ABOUT THE STORY Although fiction is a very worldly form, it is probably more sympathetic than the world is to idealists. In this story by the Kuwaiti writer Laila al-Uthman, the child protagonist’s deformity—everyone calls him “One-eye”—seems to result in a corresponding single-mindedness of vision, untouched by doubt or irony.
Our instinctive response when we see a character in fiction as earnest, indeed gullible, as Muhaysin, is to pity him, as we pity the inflexiblity of Don Quixote, Coriolanus, or Eklavya. But such characters also make us feel slightly embarrassed because they are willing to give up so much for the sake of their ideals or their duties, and yet their reward for being better people than us seems to be to live in a more dangerous world. Their vulnerability results from the fact that it is we, not they, who are two-faced. “I can see. That’s what matters,” Muhaysin keeps insisting when people call him “One-eye”. But he seems to see a different reality from those around him, and there appears to be not room enough in the world for both these visions of life to co-exist. The more powerful force wins, and, in al-Uthman’s trenchant phrase, only the shadow of the other remains.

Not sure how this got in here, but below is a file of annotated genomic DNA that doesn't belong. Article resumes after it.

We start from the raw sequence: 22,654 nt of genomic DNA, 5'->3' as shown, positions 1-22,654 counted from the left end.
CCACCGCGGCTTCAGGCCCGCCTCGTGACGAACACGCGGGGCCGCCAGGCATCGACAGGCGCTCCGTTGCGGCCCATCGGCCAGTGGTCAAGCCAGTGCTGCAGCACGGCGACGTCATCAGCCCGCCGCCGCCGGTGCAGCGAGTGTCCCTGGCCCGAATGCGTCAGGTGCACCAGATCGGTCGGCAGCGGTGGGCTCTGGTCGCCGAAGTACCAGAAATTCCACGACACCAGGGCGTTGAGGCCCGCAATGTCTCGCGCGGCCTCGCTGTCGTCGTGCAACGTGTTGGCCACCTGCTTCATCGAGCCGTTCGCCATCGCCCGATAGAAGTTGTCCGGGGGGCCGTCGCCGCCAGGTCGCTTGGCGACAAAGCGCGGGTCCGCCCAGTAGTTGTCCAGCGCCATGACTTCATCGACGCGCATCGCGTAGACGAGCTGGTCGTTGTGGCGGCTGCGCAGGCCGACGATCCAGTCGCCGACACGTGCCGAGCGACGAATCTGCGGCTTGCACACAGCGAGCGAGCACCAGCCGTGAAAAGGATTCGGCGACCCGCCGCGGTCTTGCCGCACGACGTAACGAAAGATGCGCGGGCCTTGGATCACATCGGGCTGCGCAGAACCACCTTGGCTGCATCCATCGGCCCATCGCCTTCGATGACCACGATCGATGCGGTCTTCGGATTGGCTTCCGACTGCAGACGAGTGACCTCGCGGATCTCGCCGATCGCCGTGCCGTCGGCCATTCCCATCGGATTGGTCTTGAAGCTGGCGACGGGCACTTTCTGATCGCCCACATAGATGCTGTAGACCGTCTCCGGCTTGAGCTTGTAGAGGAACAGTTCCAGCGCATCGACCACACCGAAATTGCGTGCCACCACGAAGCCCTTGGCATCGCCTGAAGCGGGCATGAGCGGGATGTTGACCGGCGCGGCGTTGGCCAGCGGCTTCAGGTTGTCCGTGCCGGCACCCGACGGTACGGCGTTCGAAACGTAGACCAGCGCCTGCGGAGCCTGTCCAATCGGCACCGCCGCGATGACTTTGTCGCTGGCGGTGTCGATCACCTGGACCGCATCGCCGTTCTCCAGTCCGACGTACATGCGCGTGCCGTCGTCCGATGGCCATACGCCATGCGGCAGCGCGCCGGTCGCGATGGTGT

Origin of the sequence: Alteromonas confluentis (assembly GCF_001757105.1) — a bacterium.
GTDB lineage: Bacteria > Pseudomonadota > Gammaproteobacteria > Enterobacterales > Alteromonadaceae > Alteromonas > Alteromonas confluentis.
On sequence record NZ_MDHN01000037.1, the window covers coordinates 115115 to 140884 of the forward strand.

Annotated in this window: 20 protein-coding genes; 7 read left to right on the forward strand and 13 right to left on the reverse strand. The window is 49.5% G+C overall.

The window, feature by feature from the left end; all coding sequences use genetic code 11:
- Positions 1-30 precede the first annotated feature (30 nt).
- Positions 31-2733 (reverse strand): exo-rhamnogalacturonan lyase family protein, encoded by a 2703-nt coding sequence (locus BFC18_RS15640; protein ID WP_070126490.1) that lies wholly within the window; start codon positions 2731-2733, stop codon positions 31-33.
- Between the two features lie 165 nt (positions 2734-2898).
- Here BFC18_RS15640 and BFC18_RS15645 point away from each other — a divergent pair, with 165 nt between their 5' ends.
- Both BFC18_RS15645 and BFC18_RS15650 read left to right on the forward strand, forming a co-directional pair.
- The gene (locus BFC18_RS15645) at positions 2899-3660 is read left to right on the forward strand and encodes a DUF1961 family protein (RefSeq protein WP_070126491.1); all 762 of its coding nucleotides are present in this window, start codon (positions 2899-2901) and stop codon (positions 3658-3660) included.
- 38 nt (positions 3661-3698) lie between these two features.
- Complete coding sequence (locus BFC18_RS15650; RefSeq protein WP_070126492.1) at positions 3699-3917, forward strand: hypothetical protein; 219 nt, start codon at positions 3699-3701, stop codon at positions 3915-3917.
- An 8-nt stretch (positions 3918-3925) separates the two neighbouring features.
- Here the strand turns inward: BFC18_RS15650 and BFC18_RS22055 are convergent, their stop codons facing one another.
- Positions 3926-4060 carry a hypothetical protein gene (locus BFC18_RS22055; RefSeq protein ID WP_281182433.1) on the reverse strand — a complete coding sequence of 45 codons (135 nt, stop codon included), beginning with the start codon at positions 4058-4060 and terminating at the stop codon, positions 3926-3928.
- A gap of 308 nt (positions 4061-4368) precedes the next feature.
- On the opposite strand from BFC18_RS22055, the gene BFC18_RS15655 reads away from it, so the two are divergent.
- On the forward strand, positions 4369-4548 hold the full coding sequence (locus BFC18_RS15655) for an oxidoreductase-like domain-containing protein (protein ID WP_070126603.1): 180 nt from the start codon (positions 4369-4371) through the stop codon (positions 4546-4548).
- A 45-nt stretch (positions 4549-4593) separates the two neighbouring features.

Only The Shadow Remains
Already a subscriber? Sign in